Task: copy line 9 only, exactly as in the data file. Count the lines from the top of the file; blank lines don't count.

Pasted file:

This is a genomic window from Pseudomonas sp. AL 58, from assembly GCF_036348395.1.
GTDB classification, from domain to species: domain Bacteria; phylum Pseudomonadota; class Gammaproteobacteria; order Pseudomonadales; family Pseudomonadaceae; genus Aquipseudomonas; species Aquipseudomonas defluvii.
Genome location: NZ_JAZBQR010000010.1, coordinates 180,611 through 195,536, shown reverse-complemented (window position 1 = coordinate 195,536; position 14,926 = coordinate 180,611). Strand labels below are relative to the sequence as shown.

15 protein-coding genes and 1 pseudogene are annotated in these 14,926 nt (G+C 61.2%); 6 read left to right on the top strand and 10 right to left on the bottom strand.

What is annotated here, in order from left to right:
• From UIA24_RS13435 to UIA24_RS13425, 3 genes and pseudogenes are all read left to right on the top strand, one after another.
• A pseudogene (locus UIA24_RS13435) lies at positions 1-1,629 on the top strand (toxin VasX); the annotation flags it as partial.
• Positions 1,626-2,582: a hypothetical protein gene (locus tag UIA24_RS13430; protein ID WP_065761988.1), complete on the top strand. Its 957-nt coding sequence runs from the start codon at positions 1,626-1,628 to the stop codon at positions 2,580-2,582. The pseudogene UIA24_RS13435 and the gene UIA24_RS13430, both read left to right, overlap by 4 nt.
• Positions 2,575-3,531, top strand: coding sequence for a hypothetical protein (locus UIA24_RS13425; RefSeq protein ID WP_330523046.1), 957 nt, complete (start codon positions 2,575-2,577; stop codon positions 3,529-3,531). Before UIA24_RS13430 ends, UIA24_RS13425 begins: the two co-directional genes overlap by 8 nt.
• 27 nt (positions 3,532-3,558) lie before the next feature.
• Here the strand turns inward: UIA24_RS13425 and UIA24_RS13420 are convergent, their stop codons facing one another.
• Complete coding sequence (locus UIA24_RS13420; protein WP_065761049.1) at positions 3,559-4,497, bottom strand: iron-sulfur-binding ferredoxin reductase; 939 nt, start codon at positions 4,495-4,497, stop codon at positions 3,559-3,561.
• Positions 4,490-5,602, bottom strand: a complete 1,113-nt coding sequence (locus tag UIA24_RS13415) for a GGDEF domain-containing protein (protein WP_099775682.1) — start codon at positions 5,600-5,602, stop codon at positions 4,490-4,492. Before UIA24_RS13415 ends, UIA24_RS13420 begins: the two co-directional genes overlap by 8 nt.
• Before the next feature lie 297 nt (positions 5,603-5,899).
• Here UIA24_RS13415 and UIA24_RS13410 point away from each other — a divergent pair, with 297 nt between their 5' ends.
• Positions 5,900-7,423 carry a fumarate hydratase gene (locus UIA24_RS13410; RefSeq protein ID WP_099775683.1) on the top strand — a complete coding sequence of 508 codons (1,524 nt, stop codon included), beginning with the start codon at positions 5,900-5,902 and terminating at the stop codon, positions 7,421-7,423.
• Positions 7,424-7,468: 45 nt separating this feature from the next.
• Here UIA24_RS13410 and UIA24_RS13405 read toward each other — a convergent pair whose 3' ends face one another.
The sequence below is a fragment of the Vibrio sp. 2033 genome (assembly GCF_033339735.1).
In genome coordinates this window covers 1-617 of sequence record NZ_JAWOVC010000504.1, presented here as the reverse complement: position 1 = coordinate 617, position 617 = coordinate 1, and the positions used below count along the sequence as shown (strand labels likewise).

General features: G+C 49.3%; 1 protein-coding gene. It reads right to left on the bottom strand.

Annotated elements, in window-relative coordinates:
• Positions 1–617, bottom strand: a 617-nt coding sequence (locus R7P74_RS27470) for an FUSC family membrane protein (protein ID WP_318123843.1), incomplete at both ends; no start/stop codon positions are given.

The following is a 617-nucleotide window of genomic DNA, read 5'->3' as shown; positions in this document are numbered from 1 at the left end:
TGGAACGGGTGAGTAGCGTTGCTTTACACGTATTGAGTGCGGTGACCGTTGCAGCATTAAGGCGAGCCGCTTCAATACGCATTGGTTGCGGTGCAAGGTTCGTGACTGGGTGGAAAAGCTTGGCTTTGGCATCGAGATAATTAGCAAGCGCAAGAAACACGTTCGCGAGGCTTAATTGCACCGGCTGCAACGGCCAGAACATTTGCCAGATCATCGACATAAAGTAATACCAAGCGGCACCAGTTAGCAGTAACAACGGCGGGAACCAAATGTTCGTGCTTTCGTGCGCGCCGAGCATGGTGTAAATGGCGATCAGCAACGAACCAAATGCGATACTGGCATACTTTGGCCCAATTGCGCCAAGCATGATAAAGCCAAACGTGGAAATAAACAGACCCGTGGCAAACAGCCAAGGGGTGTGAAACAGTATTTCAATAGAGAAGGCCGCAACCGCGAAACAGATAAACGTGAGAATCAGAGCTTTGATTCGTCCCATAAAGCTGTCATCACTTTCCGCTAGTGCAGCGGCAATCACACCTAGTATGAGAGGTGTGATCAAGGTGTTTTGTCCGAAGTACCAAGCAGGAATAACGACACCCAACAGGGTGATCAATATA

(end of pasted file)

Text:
• Positions 2,575-3,531, top strand: coding sequence for a hypothetical protein (locus UIA24_RS13425; RefSeq protein ID WP_330523046.1), 957 nt, complete (start codon positions 2,575-2,577; stop codon positions 3,529-3,531). Before UIA24_RS13430 ends, UIA24_RS13425 begins: the two co-directional genes overlap by 8 nt.